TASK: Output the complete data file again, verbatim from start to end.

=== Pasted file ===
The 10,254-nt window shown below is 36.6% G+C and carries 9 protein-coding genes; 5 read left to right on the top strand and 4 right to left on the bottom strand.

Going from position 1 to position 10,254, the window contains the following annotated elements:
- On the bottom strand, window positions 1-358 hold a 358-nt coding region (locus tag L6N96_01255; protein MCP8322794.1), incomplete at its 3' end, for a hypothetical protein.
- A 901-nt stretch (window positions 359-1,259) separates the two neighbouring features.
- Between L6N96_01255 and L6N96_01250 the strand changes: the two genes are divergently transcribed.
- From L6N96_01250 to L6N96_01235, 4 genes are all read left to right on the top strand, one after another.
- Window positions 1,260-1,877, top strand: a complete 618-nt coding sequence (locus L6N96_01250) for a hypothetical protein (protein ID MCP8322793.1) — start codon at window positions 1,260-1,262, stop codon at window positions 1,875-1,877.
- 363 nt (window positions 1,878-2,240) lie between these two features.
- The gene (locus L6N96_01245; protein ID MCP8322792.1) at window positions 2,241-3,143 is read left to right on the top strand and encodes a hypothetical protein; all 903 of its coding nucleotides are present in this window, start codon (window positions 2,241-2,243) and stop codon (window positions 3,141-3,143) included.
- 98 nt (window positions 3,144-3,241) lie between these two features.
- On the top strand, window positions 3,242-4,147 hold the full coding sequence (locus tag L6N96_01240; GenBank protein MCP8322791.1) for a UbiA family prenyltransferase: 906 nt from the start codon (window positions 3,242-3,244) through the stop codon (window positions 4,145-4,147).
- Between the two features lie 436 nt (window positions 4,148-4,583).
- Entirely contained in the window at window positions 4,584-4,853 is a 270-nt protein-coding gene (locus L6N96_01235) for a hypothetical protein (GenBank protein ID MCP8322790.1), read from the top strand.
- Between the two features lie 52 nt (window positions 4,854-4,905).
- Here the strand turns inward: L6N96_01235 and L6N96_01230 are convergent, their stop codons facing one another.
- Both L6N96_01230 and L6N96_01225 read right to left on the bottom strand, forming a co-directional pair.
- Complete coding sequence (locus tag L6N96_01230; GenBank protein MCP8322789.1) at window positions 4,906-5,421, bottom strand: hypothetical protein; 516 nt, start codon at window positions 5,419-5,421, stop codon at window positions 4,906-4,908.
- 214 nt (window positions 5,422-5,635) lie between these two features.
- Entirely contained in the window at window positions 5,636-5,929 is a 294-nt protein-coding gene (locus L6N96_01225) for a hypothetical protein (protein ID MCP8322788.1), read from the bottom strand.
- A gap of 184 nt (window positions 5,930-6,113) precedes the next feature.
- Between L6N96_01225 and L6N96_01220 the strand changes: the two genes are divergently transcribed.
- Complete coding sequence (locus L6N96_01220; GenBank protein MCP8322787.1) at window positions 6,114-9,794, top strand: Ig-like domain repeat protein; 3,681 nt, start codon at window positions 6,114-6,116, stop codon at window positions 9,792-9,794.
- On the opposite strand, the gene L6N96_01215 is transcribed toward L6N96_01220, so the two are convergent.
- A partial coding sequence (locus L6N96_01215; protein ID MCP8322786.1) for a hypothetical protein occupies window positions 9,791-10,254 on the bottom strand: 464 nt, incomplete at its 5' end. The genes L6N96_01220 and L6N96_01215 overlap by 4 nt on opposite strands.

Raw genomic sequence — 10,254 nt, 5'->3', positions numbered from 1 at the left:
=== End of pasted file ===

The 10,254-nt window shown below is 36.6% G+C and carries 9 protein-coding genes; 5 read left to right on the top strand and 4 right to left on the bottom strand.

Going from position 1 to position 10,254, the window contains the following annotated elements:
- On the bottom strand, window positions 1-358 hold a 358-nt coding region (locus tag L6N96_01255; protein MCP8322794.1), incomplete at its 3' end, for a hypothetical protein.
- A 901-nt stretch (window positions 359-1,259) separates the two neighbouring features.
- Between L6N96_01255 and L6N96_01250 the strand changes: the two genes are divergently transcribed.
- From L6N96_01250 to L6N96_01235, 4 genes are all read left to right on the top strand, one after another.
- Window positions 1,260-1,877, top strand: a complete 618-nt coding sequence (locus L6N96_01250) for a hypothetical protein (protein ID MCP8322793.1) — start codon at window positions 1,260-1,262, stop codon at window positions 1,875-1,877.
- 363 nt (window positions 1,878-2,240) lie between these two features.
- The gene (locus L6N96_01245; protein ID MCP8322792.1) at window positions 2,241-3,143 is read left to right on the top strand and encodes a hypothetical protein; all 903 of its coding nucleotides are present in this window, start codon (window positions 2,241-2,243) and stop codon (window positions 3,141-3,143) included.
- 98 nt (window positions 3,144-3,241) lie between these two features.
- On the top strand, window positions 3,242-4,147 hold the full coding sequence (locus tag L6N96_01240; GenBank protein MCP8322791.1) for a UbiA family prenyltransferase: 906 nt from the start codon (window positions 3,242-3,244) through the stop codon (window positions 4,145-4,147).
- Between the two features lie 436 nt (window positions 4,148-4,583).
- Entirely contained in the window at window positions 4,584-4,853 is a 270-nt protein-coding gene (locus L6N96_01235) for a hypothetical protein (GenBank protein ID MCP8322790.1), read from the top strand.
- Between the two features lie 52 nt (window positions 4,854-4,905).
- Here the strand turns inward: L6N96_01235 and L6N96_01230 are convergent, their stop codons facing one another.
- Both L6N96_01230 and L6N96_01225 read right to left on the bottom strand, forming a co-directional pair.
- Complete coding sequence (locus tag L6N96_01230; GenBank protein MCP8322789.1) at window positions 4,906-5,421, bottom strand: hypothetical protein; 516 nt, start codon at window positions 5,419-5,421, stop codon at window positions 4,906-4,908.
- 214 nt (window positions 5,422-5,635) lie between these two features.
- Entirely contained in the window at window positions 5,636-5,929 is a 294-nt protein-coding gene (locus L6N96_01225) for a hypothetical protein (protein ID MCP8322788.1), read from the bottom strand.
- A gap of 184 nt (window positions 5,930-6,113) precedes the next feature.
- Between L6N96_01225 and L6N96_01220 the strand changes: the two genes are divergently transcribed.
- Complete coding sequence (locus L6N96_01220; GenBank protein MCP8322787.1) at window positions 6,114-9,794, top strand: Ig-like domain repeat protein; 3,681 nt, start codon at window positions 6,114-6,116, stop codon at window positions 9,792-9,794.
- On the opposite strand, the gene L6N96_01215 is transcribed toward L6N96_01220, so the two are convergent.
- A partial coding sequence (locus L6N96_01215; protein ID MCP8322786.1) for a hypothetical protein occupies window positions 9,791-10,254 on the bottom strand: 464 nt, incomplete at its 5' end. The genes L6N96_01220 and L6N96_01215 overlap by 4 nt on opposite strands.

Raw genomic sequence — 10,254 nt, 5'->3', positions numbered from 1 at the left: